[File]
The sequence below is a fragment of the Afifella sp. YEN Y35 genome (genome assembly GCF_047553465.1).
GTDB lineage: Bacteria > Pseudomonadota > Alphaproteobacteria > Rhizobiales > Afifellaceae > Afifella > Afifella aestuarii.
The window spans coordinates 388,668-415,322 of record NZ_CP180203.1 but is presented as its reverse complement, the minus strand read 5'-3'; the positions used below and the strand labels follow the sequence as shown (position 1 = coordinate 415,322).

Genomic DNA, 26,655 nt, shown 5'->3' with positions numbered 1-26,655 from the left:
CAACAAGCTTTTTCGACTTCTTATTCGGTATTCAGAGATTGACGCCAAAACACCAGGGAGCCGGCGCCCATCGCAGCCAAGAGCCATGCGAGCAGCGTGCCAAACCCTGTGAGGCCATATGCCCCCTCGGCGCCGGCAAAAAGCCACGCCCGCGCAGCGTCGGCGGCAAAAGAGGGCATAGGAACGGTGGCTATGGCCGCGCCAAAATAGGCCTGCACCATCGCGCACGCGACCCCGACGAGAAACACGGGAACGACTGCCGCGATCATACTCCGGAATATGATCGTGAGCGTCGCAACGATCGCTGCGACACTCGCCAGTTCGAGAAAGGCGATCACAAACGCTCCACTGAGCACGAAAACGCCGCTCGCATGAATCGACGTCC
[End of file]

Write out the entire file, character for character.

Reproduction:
The sequence below is a fragment of the Afifella sp. YEN Y35 genome (genome assembly GCF_047553465.1).
GTDB lineage: Bacteria > Pseudomonadota > Alphaproteobacteria > Rhizobiales > Afifellaceae > Afifella > Afifella aestuarii.
The window spans coordinates 388,668-415,322 of record NZ_CP180203.1 but is presented as its reverse complement, the minus strand read 5'-3'; the positions used below and the strand labels follow the sequence as shown (position 1 = coordinate 415,322).

Genomic DNA, 26,655 nt, shown 5'->3' with positions numbered 1-26,655 from the left:
CAACAAGCTTTTTCGACTTCTTATTCGGTATTCAGAGATTGACGCCAAAACACCAGGGAGCCGGCGCCCATCGCAGCCAAGAGCCATGCGAGCAGCGTGCCAAACCCTGTGAGGCCATATGCCCCCTCGGCGCCGGCAAAAAGCCACGCCCGCGCAGCGTCGGCGGCAAAAGAGGGCATAGGAACGGTGGCTATGGCCGCGCCAAAATAGGCCTGCACCATCGCGCACGCGACCCCGACGAGAAACACGGGAACGACTGCCGCGATCATACTCCGGAATATGATCGTGAGCGTCGCAACGATCGCTGCGACACTCGCCAGTTCGAGAAAGGCGATCACAAACGCTCCACTGAGCACGAAAACGCCGCTCGCATGAATCGACGTCC